An Action Packed Sequel That Doesn’t Quite Match The First
Following on from the success of 28 Days Later and delivering a sequel to match the excellent work done by Alex Garland and Danny Boyle was always going to be a tough ask. Despite a heart-stopping opening and several well worked action scenes, 28 Weeks Later fails to ignite the same intensity the first had in abundance, despite an action packed story.
Set six months after the initial outbreak that decimated England, 28 Weeks Later sees the US Army fly in to try to salvage the situation, occupying a small area in London to try to repopulate and take back control of the city. With the infected all but eradicated as a result of starvation, things seem somewhat stable and it’s here where our story begins. Things inevitably go awry and what transpires from here is a heart-stopping journey through the desolate streets of London as Don (Robert Carlyle) and his two children Andy (Mackintosh Muggleton) and Tammy (Imogen Poots) fight for their lives as the outbreak spreads again.
Unlike 28 Days Later which managed to defy a lot of the usual horror tropes with its dual-focused plotline and interesting, compelling characters, 28 Weeks Later slips into the usual horror tropes you’d expect from zombie films. Characters making illogical decisions, cookie-cutter archetypal soldiers and the usual slew of gruesome deaths to throwaway characters make 28 Weeks Later a far less intelligent film but what it lacks in smarts, it makes up for with a quickened pace and a much more action-packed storyline.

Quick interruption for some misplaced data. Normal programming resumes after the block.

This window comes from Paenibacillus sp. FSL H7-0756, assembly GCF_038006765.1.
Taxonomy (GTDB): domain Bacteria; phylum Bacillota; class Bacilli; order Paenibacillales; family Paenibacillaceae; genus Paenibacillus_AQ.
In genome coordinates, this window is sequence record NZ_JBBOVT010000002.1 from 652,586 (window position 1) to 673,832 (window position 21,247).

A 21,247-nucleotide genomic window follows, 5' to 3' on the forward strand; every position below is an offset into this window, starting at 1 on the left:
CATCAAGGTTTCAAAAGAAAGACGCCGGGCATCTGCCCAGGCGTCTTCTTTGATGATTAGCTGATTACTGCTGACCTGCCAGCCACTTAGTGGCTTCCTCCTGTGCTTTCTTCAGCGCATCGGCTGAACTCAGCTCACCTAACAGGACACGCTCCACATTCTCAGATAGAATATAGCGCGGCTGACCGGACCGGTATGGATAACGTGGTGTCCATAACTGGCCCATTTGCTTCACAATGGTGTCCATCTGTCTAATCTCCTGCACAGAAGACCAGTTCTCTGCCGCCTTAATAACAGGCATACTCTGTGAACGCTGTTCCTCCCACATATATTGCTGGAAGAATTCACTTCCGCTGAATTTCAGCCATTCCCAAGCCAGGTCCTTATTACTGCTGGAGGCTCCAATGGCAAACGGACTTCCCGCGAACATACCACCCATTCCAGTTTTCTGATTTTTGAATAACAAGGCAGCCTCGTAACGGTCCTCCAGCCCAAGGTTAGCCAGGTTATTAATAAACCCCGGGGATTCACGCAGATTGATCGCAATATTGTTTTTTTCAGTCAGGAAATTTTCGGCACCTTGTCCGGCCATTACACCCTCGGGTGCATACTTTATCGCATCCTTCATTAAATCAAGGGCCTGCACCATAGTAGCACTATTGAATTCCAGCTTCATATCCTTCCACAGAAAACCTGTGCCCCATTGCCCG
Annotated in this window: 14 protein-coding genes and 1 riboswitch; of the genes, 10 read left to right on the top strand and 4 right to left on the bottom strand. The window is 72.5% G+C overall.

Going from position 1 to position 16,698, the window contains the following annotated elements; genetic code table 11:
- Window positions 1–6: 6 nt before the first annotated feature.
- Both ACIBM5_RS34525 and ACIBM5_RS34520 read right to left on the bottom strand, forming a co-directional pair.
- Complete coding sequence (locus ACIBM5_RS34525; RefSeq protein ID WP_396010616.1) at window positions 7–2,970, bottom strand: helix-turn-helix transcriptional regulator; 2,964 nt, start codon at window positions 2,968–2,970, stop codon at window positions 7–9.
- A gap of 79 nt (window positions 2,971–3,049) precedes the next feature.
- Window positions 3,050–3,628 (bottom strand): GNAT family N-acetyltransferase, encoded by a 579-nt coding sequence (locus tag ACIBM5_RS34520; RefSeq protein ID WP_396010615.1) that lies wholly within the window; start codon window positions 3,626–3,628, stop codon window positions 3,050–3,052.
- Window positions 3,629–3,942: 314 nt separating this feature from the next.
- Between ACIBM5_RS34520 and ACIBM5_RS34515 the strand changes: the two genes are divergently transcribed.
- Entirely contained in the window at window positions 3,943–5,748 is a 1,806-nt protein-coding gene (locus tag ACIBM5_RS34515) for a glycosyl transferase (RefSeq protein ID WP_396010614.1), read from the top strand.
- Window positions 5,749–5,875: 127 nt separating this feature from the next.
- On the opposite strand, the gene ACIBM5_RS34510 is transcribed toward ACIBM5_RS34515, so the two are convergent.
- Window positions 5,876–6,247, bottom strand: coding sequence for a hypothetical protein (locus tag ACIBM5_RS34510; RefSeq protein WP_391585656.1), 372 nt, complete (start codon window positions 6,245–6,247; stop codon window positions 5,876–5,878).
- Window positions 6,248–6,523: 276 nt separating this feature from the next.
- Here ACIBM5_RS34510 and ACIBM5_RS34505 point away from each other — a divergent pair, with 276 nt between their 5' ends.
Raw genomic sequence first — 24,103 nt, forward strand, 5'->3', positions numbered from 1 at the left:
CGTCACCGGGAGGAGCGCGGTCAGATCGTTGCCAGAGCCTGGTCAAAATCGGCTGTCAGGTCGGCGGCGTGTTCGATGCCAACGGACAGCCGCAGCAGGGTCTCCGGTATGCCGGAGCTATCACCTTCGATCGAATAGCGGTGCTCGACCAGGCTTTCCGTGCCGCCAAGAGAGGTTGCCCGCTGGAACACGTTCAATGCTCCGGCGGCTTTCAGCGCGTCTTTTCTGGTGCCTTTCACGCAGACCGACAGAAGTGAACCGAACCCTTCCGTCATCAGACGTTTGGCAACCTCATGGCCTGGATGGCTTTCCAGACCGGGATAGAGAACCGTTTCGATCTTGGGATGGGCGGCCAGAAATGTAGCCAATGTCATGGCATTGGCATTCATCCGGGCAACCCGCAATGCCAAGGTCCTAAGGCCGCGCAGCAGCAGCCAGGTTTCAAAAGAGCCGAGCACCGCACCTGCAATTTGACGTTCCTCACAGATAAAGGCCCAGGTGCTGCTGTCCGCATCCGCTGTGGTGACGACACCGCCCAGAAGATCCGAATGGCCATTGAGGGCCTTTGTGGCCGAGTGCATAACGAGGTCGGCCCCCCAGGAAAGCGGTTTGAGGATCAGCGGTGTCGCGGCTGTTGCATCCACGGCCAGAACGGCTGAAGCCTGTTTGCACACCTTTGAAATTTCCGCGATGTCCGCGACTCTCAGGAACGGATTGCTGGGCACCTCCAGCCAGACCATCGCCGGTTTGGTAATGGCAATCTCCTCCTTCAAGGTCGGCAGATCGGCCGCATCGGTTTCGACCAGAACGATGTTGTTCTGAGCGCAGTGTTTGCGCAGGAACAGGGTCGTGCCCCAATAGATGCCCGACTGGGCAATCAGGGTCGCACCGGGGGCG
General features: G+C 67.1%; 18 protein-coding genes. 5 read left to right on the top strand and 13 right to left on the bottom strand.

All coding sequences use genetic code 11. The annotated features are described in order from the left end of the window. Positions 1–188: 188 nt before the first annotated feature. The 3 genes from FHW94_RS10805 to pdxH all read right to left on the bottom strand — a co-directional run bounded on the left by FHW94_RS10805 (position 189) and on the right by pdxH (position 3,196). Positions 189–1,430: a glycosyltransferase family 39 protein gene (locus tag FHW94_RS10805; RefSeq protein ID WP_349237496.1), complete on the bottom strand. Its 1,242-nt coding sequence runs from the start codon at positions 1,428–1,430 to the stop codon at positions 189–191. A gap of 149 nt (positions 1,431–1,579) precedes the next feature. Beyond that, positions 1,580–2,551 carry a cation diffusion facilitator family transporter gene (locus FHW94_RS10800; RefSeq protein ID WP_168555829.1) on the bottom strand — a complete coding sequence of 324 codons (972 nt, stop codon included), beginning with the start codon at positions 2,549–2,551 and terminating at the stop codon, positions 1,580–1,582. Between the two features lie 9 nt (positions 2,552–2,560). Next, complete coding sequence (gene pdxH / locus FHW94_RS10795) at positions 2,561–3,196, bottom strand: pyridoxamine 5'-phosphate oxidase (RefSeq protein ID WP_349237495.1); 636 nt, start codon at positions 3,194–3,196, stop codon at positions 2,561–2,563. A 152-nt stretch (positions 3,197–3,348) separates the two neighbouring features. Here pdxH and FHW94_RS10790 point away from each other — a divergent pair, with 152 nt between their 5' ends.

Although a lot of the characters fall back on throwaway clichéd tropes, Robert Carlyle brings a wonderful air of vulnerability to his role as Don that helps his character stand out among a lot of the other actors here. There are still some good performances here; Idris Elba and Jeremy Renner are both iconic in their roles and the zombie extras are as menacing and frightening as they’ve ever been.
28 Weeks Later never loses focus on what made the first so endearing while building on the horror, turning it into a much more action-driven film than the first. While a lot of the nuanced, thought provocative themes are lost this time around, 28 Weeks Later replaces that with a finely balanced pacing, juggling a mixture of action and suspense-building horror. Boasting one of the most suspenseful opening scenes in recent cinema history and an ending that leaves it wide open for a possible third film, 28 Weeks Later is a decent sequel that can’t quite match up to the prowess of the first but is a fun ride nonetheless, keeping the possibility of a sequel wide open.